For three decades I've juggled three ontologies, or views of reality.
1. One that is obviously limited or downright wrong: the static, atomistic-materialistic one that holds particles and objects to be the core of reality.
2. A dynamic ontology, like that of Heraclitus, Bergson and Whitehead. It sees reality as a river with stable eddies and whirlpools that channel the flow and make it appear as stable, localized entities (this was the topic of my first book, "Flux"). These appearances of stability I called forms and argued that the forms of the social world (values, norms, roles, institutions) suited humans best when they were stable and flexible at the same time, or flexstable.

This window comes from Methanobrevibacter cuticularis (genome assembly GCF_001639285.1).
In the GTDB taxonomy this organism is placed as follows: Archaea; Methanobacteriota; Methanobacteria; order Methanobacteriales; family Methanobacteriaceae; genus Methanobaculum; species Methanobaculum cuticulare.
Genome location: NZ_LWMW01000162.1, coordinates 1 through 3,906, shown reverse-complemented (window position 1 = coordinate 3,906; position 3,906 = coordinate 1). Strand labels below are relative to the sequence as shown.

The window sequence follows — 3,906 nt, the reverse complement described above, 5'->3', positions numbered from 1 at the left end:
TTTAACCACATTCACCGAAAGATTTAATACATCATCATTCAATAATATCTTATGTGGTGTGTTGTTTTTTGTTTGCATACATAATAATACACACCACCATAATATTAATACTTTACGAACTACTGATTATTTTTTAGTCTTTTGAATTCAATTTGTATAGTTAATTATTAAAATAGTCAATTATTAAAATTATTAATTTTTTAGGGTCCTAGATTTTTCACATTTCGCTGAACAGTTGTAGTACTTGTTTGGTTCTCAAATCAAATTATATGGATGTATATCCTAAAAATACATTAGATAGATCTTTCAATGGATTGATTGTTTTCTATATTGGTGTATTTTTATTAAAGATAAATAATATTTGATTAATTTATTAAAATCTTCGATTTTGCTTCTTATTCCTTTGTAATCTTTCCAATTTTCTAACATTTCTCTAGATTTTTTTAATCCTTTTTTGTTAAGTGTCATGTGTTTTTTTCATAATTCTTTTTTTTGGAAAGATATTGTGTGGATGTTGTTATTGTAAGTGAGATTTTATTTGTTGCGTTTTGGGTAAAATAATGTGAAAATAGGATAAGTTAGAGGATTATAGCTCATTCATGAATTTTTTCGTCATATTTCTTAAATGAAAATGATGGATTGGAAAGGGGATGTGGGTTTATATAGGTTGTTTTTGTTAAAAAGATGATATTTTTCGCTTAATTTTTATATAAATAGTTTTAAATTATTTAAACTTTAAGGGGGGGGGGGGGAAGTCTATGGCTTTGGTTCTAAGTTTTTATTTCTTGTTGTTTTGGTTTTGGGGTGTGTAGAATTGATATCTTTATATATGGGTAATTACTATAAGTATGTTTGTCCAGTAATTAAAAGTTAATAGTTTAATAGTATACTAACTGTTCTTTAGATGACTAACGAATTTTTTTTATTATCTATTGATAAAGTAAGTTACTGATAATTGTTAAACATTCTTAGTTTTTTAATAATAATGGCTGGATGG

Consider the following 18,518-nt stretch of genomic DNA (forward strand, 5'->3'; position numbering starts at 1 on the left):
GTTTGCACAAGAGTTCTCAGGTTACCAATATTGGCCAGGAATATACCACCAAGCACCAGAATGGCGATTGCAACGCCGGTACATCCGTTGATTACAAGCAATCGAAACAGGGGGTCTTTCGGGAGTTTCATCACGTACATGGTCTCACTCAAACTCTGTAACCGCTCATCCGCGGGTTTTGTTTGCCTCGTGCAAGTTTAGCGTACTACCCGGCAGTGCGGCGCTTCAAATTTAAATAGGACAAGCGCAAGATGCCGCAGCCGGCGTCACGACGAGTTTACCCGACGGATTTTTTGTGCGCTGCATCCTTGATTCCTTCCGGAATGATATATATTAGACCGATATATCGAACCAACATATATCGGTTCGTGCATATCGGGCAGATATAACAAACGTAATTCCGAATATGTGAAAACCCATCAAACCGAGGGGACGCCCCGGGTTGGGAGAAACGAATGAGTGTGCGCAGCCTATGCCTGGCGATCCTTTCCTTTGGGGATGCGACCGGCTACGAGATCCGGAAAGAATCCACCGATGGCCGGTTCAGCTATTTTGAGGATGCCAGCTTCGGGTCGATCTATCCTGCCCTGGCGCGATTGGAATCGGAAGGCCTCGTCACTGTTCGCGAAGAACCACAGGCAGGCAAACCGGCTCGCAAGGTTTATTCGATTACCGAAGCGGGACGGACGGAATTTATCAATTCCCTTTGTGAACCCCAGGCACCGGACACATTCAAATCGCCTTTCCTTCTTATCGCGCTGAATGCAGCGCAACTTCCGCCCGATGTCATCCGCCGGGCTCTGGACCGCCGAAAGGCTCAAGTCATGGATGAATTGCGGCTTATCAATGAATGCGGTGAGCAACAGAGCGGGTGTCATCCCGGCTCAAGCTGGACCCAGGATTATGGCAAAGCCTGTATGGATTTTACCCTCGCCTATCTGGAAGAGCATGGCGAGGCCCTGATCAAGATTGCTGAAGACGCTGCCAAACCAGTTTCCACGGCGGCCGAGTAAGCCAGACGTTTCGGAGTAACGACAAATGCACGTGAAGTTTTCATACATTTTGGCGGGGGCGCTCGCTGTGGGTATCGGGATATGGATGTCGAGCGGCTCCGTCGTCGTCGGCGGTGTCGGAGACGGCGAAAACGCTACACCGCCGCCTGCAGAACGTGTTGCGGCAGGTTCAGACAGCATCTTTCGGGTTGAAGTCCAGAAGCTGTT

3. A more scientifically realistic ontology that starts from string theory and quantum field theory. This view sees physical reality in terms of oscillators that vibrate spontaneously, like strings, in the quantum vacuum, taking the shape of electromagnetic, gravitational and other kinds of field, force and radiation. This frequency or wave description has been part and parcel of quantum mechanics since its inception, but Niels Bohr and the Copenhagen School accorded it only status as "complementary" with the particle view (to which it is clearly superior). Seeing atoms, molecules, cells, organisms, perception, memory, disease and many other complex phenomena in terms of oscillations or waves interacting in standing interference patterns is a view that is breaking through scientifically these current decades, ever so slowly. (I wrote a short, popular account: kronik i Politiken).